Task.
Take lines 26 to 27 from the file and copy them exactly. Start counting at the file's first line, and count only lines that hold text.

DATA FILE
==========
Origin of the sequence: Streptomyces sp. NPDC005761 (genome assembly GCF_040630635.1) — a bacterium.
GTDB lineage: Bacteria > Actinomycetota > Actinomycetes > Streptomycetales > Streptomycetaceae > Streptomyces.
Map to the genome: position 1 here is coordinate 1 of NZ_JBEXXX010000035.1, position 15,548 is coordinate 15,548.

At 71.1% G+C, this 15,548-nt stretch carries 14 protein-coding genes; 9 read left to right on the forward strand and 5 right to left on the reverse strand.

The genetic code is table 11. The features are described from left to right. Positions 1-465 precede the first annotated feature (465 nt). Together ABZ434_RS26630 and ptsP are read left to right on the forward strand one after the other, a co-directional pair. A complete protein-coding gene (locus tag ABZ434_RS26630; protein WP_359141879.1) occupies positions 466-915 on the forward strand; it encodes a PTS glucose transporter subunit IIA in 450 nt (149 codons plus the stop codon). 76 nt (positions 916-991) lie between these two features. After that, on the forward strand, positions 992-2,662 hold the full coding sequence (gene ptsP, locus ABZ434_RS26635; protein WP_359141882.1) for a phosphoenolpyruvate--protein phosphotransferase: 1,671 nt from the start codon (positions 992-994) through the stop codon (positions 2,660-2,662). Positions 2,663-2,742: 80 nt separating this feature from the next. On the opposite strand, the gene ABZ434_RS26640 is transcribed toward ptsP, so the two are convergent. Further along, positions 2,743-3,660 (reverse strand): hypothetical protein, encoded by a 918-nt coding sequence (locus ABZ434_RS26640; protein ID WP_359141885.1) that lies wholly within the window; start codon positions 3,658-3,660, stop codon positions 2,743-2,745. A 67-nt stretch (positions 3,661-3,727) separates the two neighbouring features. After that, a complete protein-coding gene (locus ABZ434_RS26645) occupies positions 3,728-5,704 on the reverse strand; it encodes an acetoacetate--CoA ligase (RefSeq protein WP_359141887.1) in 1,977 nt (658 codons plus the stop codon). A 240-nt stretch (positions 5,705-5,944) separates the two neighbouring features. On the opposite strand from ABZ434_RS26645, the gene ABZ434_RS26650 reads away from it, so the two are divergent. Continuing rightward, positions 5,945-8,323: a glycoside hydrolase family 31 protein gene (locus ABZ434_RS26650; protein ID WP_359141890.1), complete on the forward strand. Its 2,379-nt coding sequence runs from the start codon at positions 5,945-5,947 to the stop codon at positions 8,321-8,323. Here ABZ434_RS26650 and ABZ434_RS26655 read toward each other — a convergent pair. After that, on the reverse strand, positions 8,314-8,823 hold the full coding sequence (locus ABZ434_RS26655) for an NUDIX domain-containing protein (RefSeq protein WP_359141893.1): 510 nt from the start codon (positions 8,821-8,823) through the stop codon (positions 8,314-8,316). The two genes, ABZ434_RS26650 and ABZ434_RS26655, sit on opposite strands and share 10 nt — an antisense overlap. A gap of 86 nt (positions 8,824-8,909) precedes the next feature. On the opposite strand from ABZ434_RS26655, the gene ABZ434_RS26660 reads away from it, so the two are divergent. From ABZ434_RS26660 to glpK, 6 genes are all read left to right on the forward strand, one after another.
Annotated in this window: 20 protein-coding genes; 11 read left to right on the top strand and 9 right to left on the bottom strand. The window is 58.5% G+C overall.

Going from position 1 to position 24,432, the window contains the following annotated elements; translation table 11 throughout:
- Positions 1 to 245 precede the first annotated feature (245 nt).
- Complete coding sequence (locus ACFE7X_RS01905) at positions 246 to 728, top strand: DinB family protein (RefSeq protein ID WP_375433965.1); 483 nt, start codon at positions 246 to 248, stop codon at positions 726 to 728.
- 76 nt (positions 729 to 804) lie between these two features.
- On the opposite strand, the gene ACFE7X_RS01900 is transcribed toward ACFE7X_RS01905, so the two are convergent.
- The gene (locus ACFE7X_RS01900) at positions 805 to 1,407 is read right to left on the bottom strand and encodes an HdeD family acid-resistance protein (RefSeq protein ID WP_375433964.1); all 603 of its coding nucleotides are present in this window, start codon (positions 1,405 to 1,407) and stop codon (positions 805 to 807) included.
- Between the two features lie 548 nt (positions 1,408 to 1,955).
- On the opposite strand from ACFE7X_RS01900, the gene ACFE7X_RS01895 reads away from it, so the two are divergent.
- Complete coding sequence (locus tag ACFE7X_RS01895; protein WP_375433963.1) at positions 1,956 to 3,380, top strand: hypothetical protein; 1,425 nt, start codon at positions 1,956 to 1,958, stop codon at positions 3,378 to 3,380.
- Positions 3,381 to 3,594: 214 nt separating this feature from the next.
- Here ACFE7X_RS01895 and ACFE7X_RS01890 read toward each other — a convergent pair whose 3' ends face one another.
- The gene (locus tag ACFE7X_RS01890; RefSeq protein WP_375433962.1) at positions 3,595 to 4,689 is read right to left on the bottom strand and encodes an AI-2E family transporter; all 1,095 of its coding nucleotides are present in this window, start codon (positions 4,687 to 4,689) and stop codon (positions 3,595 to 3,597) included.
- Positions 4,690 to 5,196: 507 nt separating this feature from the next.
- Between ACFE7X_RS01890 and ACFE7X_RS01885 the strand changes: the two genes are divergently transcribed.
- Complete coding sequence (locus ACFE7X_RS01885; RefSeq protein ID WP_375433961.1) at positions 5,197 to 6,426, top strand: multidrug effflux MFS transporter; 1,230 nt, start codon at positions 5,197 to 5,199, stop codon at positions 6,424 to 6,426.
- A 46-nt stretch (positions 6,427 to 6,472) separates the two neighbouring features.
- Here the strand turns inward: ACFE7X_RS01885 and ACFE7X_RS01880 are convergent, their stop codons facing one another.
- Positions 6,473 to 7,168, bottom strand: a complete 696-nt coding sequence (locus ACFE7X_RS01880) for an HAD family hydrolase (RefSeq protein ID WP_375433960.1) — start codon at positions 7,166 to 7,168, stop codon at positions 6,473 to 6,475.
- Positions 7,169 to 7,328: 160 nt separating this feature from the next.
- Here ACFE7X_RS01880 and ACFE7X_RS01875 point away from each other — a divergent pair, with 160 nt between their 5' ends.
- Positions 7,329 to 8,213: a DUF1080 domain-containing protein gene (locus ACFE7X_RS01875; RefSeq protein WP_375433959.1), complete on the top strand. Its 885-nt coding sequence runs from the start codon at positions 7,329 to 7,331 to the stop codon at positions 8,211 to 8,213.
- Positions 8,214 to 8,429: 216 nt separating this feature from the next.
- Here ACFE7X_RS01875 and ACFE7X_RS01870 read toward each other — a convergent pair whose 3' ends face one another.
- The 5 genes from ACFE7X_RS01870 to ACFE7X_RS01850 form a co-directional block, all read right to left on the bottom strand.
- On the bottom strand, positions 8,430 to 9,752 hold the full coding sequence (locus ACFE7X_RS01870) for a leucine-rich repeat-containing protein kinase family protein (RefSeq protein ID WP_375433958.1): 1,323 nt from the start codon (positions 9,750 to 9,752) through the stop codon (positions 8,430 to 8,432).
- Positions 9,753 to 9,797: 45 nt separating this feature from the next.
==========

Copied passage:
- Here ACFE7X_RS01880 and ACFE7X_RS01875 point away from each other — a divergent pair, with 160 nt between their 5' ends.
- Positions 7,329 to 8,213: a DUF1080 domain-containing protein gene (locus ACFE7X_RS01875; RefSeq protein WP_375433959.1), complete on the top strand. Its 885-nt coding sequence runs from the start codon at positions 7,329 to 7,331 to the stop codon at positions 8,211 to 8,213.